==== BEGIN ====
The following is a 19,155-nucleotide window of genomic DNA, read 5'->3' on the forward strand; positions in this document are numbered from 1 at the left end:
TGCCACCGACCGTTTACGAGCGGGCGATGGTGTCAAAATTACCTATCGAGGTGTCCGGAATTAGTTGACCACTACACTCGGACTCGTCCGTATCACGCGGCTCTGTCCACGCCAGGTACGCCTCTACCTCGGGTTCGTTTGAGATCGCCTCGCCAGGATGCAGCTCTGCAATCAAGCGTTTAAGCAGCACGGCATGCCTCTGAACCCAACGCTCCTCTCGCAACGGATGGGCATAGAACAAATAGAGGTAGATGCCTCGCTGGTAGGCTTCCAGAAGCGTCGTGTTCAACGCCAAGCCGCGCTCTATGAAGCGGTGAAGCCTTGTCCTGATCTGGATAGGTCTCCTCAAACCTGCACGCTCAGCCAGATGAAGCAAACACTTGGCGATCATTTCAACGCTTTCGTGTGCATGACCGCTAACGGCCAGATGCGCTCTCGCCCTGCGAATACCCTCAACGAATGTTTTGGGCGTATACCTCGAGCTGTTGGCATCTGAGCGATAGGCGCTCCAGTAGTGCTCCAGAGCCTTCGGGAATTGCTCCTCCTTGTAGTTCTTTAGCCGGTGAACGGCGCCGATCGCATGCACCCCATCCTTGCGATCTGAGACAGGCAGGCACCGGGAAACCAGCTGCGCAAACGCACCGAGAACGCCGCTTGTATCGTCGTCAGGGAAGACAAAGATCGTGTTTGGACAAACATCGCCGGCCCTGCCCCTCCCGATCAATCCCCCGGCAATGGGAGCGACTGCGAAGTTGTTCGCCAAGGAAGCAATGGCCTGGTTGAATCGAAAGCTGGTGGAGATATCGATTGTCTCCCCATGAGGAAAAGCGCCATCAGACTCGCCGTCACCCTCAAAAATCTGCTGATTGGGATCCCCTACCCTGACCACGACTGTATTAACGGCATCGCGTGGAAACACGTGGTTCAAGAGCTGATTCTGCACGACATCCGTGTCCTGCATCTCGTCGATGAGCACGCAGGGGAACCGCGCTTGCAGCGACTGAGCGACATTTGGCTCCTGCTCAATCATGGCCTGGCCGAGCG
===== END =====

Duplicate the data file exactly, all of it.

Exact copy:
The following is a 19,155-nucleotide window of genomic DNA, read 5'->3' on the forward strand; positions in this document are numbered from 1 at the left end:
TGCCACCGACCGTTTACGAGCGGGCGATGGTGTCAAAATTACCTATCGAGGTGTCCGGAATTAGTTGACCACTACACTCGGACTCGTCCGTATCACGCGGCTCTGTCCACGCCAGGTACGCCTCTACCTCGGGTTCGTTTGAGATCGCCTCGCCAGGATGCAGCTCTGCAATCAAGCGTTTAAGCAGCACGGCATGCCTCTGAACCCAACGCTCCTCTCGCAACGGATGGGCATAGAACAAATAGAGGTAGATGCCTCGCTGGTAGGCTTCCAGAAGCGTCGTGTTCAACGCCAAGCCGCGCTCTATGAAGCGGTGAAGCCTTGTCCTGATCTGGATAGGTCTCCTCAAACCTGCACGCTCAGCCAGATGAAGCAAACACTTGGCGATCATTTCAACGCTTTCGTGTGCATGACCGCTAACGGCCAGATGCGCTCTCGCCCTGCGAATACCCTCAACGAATGTTTTGGGCGTATACCTCGAGCTGTTGGCATCTGAGCGATAGGCGCTCCAGTAGTGCTCCAGAGCCTTCGGGAATTGCTCCTCCTTGTAGTTCTTTAGCCGGTGAACGGCGCCGATCGCATGCACCCCATCCTTGCGATCTGAGACAGGCAGGCACCGGGAAACCAGCTGCGCAAACGCACCGAGAACGCCGCTTGTATCGTCGTCAGGGAAGACAAAGATCGTGTTTGGACAAACATCGCCGGCCCTGCCCCTCCCGATCAATCCCCCGGCAATGGGAGCGACTGCGAAGTTGTTCGCCAAGGAAGCAATGGCCTGGTTGAATCGAAAGCTGGTGGAGATATCGATTGTCTCCCCATGAGGAAAAGCGCCATCAGACTCGCCGTCACCCTCAAAAATCTGCTGATTGGGATCCCCTACCCTGACCACGACTGTATTAACGGCATCGCGTGGAAACACGTGGTTCAAGAGCTGATTCTGCACGACATCCGTGTCCTGCATCTCGTCGATGAGCACGCAGGGGAACCGCGCTTGCAGCGACTGAGCGACATTTGGCTCCTGCTCAATCATGGCCTGGCCGAGCG